UK’s vote to leave the EU will weaken domestic real estate sentiment but impact may be limited by easier monetary policy, according to Chris Urwin, head of Global Research at Aviva Investors.
While uncertainty caused by the poll has had little effect on domestic real estate pricing this year, investment activity has slowed. But this hasn’t been exclusively caused by referendum fears; it largely reflects greater investor caution as the market reaches the top of the cycle, Urwin said.
In the wake of Brexit, there’s “little hope of any bounce in sentiment” for UK real estate and prospects are expected to be hit both in the short and medium term, Urwin said.
According to Aviva, prolonged illiquidity in real estate markets pending renegotiation of international agreements is expected and domestic capital values now look likely to decline moderately over the remainder of the year.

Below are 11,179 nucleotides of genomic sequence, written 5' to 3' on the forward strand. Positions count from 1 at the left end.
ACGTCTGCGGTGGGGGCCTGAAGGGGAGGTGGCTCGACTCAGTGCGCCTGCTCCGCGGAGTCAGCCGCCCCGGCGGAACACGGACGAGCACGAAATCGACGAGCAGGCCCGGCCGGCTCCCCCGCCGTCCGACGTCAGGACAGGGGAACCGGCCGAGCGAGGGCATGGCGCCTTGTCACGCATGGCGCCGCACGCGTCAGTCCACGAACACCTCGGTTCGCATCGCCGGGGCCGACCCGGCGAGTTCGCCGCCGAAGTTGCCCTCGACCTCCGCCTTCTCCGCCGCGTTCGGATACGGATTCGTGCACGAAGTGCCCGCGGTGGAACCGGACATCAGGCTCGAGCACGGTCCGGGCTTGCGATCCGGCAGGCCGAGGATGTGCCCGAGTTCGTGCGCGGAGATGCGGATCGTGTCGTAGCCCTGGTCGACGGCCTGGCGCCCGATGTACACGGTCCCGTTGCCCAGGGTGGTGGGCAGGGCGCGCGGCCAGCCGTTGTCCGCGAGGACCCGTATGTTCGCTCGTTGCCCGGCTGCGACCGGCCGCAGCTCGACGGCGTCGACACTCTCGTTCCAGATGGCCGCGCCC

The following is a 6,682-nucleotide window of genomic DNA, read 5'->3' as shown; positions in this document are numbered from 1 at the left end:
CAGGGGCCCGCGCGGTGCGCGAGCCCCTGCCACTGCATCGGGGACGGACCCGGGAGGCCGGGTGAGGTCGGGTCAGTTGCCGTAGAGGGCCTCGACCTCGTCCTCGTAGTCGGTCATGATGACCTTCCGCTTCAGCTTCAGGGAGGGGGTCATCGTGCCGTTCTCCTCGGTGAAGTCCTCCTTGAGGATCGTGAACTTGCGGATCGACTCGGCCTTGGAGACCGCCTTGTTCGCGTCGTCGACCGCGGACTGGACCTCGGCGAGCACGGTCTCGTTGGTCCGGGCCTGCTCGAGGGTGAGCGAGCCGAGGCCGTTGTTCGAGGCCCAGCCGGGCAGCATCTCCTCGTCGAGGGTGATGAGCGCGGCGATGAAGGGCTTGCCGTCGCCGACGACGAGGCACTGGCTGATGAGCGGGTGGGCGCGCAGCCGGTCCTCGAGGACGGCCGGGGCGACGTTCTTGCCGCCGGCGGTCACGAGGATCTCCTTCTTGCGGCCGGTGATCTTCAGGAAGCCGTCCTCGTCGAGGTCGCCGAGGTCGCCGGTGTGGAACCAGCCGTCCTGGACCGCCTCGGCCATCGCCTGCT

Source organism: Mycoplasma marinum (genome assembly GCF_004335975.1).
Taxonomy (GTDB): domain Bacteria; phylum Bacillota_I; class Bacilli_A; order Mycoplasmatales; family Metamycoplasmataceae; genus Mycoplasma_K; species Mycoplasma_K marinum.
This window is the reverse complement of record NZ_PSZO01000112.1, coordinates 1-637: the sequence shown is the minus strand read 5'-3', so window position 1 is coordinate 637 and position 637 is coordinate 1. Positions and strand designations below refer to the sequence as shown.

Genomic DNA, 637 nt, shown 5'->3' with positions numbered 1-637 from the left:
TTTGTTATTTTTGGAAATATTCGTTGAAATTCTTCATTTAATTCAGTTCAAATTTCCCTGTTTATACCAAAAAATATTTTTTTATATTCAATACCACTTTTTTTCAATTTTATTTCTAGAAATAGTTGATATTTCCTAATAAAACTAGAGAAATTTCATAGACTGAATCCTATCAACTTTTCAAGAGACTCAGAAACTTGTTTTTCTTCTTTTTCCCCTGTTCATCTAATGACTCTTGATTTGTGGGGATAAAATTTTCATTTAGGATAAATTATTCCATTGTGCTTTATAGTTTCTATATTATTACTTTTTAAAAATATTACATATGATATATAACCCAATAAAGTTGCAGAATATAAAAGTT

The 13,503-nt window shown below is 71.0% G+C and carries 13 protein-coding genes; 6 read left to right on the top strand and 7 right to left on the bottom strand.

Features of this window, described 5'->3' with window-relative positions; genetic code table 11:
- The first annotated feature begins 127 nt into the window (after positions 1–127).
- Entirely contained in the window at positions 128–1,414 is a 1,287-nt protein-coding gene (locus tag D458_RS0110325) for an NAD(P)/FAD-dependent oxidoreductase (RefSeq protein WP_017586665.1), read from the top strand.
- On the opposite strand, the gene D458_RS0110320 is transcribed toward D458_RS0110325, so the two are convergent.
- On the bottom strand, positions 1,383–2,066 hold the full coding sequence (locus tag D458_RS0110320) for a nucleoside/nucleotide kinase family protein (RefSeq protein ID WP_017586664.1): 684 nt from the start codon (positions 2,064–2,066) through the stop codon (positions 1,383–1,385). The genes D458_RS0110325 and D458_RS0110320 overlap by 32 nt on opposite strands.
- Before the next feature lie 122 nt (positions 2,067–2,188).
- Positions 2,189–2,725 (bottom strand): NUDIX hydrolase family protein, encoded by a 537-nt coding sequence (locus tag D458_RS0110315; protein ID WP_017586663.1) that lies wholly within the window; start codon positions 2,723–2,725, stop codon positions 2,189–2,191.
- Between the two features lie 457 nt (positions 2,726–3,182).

“It is worth noting, however, that some commentators believe Brexit will hit real estate returns, and the economy, more severely,” Urwin said.
Central London offices — specifically in the City — are particularly exposed to leave risk, as some activities currently undertaken in central London, such as euro-denominated wholesale banking, are under threat.
Still, London remains a leading global centre for a broad range of activities, many of which would be relatively unaffected, Urwin said.
“[London] continues to benefit from a low corporate tax rate, a diverse talent pool and relatively low regulation,” he said.
Aviva expects UK occupier markets to be affected significantly less than investment markets as, in the short term, a rapid deterioration in the labour market is not expected and demand for space is not set to fall rapidly.
Also, deterioration may be limited somewhat by easier monetary policy.
“If interest rates remain even lower for even longer, high-quality real estate assets may benefit from their safe haven status. Remember that in times of heightened uncertainty such as this, attractive investment opportunities will arise,” he said.
On the other hand, sterling depreciation is expected to support demand from overseas investors.